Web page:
This is also why we probably started seeing the problem when we first added the CTRE phoenix libraries. They delayed startup a bit and enough data was being generated by the ADIS chip to overflow the buffer.

We had a look at the ADIS16470 driver and found the following in the acquire thread:

*/

private void acquire() {

// Set data packet length

final int dataset_len = 19; // 18 data points + timestamp

// Set up buffers and variables

int[] buffer = new int[4000];

A receive buffer of 4000 is created by the driver and the required size is bigger than 4000 under certain startup conditions.

We changed the buffer size to 10000 in the driver and the problem went away. The gyro now works on power up or any time we reboot our roboRio.

The problem seems to reside solely in the ADIS16470 driver. The problems we have witnessed were just exposed by loading the Phoenix library and also to a more severe extent when we disable wireless communication to the bot and tether with the competition configuration loaded in the radios.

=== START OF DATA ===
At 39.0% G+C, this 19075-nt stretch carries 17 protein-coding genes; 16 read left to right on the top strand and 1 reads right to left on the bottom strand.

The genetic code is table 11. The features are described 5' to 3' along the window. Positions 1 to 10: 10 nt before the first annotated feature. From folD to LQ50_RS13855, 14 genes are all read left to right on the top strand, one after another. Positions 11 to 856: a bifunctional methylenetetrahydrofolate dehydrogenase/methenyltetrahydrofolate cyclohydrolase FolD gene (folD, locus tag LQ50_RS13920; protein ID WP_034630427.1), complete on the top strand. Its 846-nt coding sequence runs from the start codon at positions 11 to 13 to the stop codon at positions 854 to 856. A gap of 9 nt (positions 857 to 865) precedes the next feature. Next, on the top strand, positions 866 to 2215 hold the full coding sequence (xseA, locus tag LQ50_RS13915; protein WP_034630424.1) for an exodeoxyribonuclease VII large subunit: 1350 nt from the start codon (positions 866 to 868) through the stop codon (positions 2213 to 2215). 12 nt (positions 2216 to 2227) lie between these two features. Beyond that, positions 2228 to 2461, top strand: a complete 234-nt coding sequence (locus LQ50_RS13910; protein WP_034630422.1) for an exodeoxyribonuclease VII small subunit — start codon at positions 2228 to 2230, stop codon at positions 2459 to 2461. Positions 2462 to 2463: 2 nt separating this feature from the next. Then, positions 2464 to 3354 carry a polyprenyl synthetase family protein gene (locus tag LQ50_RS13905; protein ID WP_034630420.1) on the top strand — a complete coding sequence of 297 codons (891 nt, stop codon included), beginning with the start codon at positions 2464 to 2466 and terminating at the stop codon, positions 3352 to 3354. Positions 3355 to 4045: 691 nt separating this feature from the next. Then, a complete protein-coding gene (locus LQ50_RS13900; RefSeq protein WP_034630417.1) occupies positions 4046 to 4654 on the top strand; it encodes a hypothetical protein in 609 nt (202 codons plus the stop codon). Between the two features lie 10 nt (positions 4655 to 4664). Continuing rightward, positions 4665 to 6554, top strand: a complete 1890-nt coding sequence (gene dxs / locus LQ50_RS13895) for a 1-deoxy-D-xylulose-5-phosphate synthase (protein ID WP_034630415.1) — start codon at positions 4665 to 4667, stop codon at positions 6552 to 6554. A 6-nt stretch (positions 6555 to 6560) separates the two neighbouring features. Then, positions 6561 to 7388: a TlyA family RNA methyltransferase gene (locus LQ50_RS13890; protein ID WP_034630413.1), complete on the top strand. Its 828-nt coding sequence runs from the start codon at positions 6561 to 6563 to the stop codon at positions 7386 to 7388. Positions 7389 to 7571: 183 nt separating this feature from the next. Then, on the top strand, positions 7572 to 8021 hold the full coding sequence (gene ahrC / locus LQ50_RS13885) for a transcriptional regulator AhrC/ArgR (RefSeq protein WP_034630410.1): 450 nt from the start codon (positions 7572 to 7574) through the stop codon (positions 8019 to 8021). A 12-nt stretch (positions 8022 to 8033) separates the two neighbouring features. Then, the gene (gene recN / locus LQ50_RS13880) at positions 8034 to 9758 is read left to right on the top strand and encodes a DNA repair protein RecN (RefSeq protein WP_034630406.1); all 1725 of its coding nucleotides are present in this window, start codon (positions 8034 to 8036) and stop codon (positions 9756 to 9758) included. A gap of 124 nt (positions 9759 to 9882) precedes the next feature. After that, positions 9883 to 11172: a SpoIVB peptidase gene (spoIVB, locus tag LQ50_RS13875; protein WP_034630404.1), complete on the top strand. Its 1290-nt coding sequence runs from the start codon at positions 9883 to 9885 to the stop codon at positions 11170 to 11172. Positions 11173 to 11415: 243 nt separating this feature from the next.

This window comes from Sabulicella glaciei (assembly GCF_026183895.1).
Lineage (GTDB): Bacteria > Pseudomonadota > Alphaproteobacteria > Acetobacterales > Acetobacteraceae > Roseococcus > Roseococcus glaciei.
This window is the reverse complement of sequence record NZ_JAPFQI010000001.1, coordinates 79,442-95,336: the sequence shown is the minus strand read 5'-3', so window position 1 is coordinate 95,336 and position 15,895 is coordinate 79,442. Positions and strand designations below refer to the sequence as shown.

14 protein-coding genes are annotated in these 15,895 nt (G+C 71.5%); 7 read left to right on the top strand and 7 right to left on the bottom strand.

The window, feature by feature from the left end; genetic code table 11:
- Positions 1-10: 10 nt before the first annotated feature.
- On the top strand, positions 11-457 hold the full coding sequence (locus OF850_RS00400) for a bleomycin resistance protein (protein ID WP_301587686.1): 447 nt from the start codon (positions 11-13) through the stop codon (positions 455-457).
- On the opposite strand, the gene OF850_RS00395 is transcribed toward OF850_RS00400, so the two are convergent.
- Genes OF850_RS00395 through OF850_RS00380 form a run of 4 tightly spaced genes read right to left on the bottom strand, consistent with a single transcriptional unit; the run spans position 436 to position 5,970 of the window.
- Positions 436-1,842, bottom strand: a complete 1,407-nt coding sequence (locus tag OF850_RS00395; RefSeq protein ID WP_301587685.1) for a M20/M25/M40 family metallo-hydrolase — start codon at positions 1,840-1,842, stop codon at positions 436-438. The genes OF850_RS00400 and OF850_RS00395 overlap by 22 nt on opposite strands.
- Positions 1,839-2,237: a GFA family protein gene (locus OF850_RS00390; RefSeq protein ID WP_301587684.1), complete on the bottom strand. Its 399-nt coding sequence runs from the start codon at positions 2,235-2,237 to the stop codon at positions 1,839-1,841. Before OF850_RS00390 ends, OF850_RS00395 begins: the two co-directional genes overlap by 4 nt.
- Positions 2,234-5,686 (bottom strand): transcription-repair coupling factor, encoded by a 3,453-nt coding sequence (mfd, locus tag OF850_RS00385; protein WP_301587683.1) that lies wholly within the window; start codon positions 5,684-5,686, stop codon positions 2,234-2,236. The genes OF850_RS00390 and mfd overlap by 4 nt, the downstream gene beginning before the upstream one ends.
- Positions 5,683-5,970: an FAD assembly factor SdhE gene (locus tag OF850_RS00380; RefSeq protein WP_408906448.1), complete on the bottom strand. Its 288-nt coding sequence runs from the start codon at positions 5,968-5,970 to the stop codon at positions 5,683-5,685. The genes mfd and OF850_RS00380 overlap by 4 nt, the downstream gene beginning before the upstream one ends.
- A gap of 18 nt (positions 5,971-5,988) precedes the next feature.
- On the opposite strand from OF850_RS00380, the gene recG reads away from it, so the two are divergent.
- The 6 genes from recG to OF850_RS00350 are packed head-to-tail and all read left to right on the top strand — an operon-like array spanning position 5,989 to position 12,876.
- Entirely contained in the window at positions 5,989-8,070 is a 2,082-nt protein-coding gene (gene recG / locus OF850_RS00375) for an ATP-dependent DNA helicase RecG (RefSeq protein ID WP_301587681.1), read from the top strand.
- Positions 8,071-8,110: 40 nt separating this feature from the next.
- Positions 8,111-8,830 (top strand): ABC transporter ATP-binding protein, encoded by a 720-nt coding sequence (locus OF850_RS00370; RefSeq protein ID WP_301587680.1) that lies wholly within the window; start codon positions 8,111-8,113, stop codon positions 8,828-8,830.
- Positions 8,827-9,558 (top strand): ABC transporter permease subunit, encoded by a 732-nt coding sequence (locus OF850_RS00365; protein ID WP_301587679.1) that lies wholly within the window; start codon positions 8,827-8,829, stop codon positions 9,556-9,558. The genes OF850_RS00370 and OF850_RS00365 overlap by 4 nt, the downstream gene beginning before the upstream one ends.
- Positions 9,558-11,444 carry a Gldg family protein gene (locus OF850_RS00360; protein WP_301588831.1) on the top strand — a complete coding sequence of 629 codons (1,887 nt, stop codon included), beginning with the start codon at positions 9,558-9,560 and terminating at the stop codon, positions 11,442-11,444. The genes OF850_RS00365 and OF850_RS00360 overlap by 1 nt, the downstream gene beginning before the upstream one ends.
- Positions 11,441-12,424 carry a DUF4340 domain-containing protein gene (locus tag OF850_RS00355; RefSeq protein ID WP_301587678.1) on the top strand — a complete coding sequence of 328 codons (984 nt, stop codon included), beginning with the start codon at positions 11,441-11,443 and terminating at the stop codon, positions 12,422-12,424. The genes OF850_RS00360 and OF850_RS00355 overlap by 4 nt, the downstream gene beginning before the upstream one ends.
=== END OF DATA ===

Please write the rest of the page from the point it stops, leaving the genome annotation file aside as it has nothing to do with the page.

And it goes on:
In case anyone runs into the issue reported by @Brhea, we’ve pushed updated to the 470 (and 448) Java and C++ libraries to prevent start-up or buffer overflow conditions. For the ADIS16470, the latest version of the driver that addresses these issues is 2020.4. The latest driver should be pushed to your VSCode instance if you used the online vendor library installation method, otherwise be sure to update your libraries using the release available on GitHub.